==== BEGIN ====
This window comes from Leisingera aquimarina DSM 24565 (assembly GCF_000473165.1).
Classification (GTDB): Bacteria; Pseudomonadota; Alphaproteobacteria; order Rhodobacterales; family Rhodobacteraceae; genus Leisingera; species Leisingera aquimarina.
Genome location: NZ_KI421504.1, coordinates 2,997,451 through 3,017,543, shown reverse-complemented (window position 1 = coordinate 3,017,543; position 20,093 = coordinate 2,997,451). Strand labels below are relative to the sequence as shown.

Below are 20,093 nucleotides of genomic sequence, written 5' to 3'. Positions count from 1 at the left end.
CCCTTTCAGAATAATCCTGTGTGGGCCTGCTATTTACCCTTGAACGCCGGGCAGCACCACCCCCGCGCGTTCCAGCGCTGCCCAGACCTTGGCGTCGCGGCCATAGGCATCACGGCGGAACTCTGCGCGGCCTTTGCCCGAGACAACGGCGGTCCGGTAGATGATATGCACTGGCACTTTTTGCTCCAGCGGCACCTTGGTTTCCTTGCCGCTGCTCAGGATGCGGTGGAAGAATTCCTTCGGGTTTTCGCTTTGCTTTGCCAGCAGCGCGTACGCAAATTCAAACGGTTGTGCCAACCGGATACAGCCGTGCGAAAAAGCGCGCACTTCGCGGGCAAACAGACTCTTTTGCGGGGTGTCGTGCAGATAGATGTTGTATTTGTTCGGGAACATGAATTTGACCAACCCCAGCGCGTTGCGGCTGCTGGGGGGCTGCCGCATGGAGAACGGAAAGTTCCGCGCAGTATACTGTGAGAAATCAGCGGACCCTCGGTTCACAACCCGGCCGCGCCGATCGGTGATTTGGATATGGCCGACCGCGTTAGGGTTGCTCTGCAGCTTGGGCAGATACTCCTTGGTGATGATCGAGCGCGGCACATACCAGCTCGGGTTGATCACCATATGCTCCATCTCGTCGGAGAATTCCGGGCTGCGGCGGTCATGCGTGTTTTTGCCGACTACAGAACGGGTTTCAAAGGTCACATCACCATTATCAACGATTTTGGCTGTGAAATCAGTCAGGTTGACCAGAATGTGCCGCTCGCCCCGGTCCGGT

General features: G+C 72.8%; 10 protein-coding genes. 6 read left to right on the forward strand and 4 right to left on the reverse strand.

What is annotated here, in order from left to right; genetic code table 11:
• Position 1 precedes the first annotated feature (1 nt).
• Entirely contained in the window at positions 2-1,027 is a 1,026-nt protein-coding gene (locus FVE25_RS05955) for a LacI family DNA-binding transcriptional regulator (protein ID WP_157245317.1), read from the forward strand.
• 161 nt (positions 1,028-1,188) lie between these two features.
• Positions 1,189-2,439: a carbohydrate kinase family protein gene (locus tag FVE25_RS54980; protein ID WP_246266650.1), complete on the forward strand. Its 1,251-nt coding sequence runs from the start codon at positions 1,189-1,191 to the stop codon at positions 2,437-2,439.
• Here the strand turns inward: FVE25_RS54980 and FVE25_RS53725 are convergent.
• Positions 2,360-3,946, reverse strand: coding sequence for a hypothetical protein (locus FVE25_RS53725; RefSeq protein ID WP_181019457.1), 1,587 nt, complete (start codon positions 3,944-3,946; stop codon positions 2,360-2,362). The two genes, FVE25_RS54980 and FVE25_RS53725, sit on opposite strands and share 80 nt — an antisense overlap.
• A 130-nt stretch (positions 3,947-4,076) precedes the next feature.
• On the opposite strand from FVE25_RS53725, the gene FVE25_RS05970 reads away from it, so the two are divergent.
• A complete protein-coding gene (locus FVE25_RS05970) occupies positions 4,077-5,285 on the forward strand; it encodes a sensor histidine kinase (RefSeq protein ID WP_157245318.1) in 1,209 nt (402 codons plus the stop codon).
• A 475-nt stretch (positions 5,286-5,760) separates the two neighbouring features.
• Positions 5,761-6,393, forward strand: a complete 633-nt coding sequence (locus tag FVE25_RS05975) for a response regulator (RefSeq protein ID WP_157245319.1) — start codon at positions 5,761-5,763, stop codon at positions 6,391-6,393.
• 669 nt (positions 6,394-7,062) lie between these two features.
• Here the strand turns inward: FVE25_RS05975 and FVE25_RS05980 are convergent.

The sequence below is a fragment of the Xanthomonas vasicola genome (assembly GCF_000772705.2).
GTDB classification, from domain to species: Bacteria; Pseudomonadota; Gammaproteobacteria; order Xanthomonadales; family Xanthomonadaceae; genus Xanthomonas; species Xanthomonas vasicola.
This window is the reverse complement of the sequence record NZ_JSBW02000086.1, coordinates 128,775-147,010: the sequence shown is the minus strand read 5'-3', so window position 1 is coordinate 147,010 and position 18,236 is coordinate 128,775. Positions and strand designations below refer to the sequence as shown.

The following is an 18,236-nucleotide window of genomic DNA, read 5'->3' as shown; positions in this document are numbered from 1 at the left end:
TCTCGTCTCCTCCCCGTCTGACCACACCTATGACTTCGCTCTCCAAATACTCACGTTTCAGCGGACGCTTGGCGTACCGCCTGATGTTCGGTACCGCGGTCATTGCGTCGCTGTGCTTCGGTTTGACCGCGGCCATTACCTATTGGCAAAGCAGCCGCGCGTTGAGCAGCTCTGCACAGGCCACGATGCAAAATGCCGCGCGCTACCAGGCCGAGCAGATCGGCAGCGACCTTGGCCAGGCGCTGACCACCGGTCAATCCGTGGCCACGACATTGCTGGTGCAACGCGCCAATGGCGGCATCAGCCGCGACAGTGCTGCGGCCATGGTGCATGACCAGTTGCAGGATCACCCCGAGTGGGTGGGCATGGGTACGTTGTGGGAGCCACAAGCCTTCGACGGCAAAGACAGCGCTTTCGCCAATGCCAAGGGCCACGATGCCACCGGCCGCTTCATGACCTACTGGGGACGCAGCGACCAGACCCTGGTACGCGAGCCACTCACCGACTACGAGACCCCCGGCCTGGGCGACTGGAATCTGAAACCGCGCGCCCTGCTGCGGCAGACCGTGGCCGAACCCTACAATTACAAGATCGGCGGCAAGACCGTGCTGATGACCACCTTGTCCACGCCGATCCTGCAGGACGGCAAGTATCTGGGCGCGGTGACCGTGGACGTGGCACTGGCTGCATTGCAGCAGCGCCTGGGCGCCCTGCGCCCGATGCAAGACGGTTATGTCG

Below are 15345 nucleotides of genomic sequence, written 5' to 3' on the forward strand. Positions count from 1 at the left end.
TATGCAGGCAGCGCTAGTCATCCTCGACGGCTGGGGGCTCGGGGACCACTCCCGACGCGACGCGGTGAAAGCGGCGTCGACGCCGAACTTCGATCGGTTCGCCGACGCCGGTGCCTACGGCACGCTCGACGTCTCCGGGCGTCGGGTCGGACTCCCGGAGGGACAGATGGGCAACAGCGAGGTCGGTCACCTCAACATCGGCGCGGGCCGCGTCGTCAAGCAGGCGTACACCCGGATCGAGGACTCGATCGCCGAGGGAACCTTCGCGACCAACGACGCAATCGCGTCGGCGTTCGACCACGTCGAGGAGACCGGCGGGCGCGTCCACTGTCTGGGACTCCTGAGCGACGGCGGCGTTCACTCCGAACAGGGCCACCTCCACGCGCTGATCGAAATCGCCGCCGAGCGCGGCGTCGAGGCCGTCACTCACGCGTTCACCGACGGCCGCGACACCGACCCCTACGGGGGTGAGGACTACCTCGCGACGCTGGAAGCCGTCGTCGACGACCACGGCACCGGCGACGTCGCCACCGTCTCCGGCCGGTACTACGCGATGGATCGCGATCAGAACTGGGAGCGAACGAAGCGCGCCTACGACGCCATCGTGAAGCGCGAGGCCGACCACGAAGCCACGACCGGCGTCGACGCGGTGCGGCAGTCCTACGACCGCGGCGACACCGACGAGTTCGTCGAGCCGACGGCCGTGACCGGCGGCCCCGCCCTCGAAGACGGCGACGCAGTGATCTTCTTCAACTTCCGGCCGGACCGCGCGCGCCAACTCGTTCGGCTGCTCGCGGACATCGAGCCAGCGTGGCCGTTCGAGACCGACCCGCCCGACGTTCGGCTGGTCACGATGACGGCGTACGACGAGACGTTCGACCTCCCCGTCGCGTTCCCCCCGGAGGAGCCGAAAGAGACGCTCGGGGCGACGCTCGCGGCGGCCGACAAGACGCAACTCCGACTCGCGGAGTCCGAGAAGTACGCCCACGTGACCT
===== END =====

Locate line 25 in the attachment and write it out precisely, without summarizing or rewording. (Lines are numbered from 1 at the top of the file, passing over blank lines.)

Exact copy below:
TCTCGTCTCCTCCCCGTCTGACCACACCTATGACTTCGCTCTCCAAATACTCACGTTTCAGCGGACGCTTGGCGTACCGCCTGATGTTCGGTACCGCGGTCATTGCGTCGCTGTGCTTCGGTTTGACCGCGGCCATTACCTATTGGCAAAGCAGCCGCGCGTTGAGCAGCTCTGCACAGGCCACGATGCAAAATGCCGCGCGCTACCAGGCCGAGCAGATCGGCAGCGACCTTGGCCAGGCGCTGACCACCGGTCAATCCGTGGCCACGACATTGCTGGTGCAACGCGCCAATGGCGGCATCAGCCGCGACAGTGCTGCGGCCATGGTGCATGACCAGTTGCAGGATCACCCCGAGTGGGTGGGCATGGGTACGTTGTGGGAGCCACAAGCCTTCGACGGCAAAGACAGCGCTTTCGCCAATGCCAAGGGCCACGATGCCACCGGCCGCTTCATGACCTACTGGGGACGCAGCGACCAGACCCTGGTACGCGAGCCACTCACCGACTACGAGACCCCCGGCCTGGGCGACTGGAATCTGAAACCGCGCGCCCTGCTGCGGCAGACCGTGGCCGAACCCTACAATTACAAGATCGGCGGCAAGACCGTGCTGATGACCACCTTGTCCACGCCGATCCTGCAGGACGGCAAGTATCTGGGCGCGGTGACCGTGGACGTGGCACTGGCTGCATTGCAGCAGCGCCTGGGCGCCCTGCGCCCGATGCAAGACGGTTATGTCG